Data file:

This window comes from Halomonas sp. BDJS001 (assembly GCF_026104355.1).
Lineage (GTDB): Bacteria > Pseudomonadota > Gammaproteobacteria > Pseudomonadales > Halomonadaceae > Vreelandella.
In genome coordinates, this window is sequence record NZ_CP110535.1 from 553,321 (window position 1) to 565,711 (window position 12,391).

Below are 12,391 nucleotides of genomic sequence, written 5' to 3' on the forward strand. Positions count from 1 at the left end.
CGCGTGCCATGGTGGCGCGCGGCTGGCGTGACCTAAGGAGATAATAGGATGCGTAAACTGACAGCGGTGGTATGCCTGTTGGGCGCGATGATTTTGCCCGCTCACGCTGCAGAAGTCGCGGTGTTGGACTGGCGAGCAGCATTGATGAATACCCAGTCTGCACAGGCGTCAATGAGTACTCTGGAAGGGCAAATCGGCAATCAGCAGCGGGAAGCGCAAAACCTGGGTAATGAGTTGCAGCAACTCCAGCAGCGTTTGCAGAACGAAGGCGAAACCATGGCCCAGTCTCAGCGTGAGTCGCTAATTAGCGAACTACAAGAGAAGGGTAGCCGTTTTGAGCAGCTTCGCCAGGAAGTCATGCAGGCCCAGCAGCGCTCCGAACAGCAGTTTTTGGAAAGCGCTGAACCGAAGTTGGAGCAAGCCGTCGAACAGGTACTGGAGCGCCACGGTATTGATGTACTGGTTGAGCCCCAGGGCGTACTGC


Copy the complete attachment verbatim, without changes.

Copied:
This window comes from Halomonas sp. BDJS001 (assembly GCF_026104355.1).
Lineage (GTDB): Bacteria > Pseudomonadota > Gammaproteobacteria > Pseudomonadales > Halomonadaceae > Vreelandella.
In genome coordinates, this window is sequence record NZ_CP110535.1 from 553,321 (window position 1) to 565,711 (window position 12,391).

Below are 12,391 nucleotides of genomic sequence, written 5' to 3' on the forward strand. Positions count from 1 at the left end.
CGCGTGCCATGGTGGCGCGCGGCTGGCGTGACCTAAGGAGATAATAGGATGCGTAAACTGACAGCGGTGGTATGCCTGTTGGGCGCGATGATTTTGCCCGCTCACGCTGCAGAAGTCGCGGTGTTGGACTGGCGAGCAGCATTGATGAATACCCAGTCTGCACAGGCGTCAATGAGTACTCTGGAAGGGCAAATCGGCAATCAGCAGCGGGAAGCGCAAAACCTGGGTAATGAGTTGCAGCAACTCCAGCAGCGTTTGCAGAACGAAGGCGAAACCATGGCCCAGTCTCAGCGTGAGTCGCTAATTAGCGAACTACAAGAGAAGGGTAGCCGTTTTGAGCAGCTTCGCCAGGAAGTCATGCAGGCCCAGCAGCGCTCCGAACAGCAGTTTTTGGAAAGCGCTGAACCGAAGTTGGAGCAAGCCGTCGAACAGGTACTGGAGCGCCACGGTATTGATGTACTGGTTGAGCCCCAGGGCGTACTGC